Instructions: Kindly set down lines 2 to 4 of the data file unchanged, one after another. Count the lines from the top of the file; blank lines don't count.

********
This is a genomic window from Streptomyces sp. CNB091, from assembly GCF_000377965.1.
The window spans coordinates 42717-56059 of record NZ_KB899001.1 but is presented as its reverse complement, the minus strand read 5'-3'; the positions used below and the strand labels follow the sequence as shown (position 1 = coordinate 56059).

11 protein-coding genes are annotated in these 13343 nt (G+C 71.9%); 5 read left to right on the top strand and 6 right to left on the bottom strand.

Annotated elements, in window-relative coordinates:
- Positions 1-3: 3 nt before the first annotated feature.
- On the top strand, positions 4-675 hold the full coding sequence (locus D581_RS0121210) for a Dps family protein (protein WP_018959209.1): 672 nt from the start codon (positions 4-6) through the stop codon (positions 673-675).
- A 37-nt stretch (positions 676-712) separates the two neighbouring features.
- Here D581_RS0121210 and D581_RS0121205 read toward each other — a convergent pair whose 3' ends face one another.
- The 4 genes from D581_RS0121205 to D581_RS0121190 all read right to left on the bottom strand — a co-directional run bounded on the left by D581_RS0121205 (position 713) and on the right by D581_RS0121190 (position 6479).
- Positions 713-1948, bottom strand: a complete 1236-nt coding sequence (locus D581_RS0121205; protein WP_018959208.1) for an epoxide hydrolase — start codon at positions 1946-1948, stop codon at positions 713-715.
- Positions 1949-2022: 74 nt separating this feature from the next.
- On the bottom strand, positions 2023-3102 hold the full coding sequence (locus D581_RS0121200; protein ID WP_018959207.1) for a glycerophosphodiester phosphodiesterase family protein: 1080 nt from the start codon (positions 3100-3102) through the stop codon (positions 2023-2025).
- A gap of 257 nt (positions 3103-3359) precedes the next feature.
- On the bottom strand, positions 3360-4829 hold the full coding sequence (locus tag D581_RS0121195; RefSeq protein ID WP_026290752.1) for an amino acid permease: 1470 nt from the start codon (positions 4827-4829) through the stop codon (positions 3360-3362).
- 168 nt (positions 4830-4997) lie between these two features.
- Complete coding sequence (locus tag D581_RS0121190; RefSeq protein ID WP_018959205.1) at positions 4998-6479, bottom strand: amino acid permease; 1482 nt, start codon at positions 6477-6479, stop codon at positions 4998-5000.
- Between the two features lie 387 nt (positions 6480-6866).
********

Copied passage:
The window spans coordinates 42717-56059 of record NZ_KB899001.1 but is presented as its reverse complement, the minus strand read 5'-3'; the positions used below and the strand labels follow the sequence as shown (position 1 = coordinate 56059).

11 protein-coding genes are annotated in these 13343 nt (G+C 71.9%); 5 read left to right on the top strand and 6 right to left on the bottom strand.

Annotated elements, in window-relative coordinates: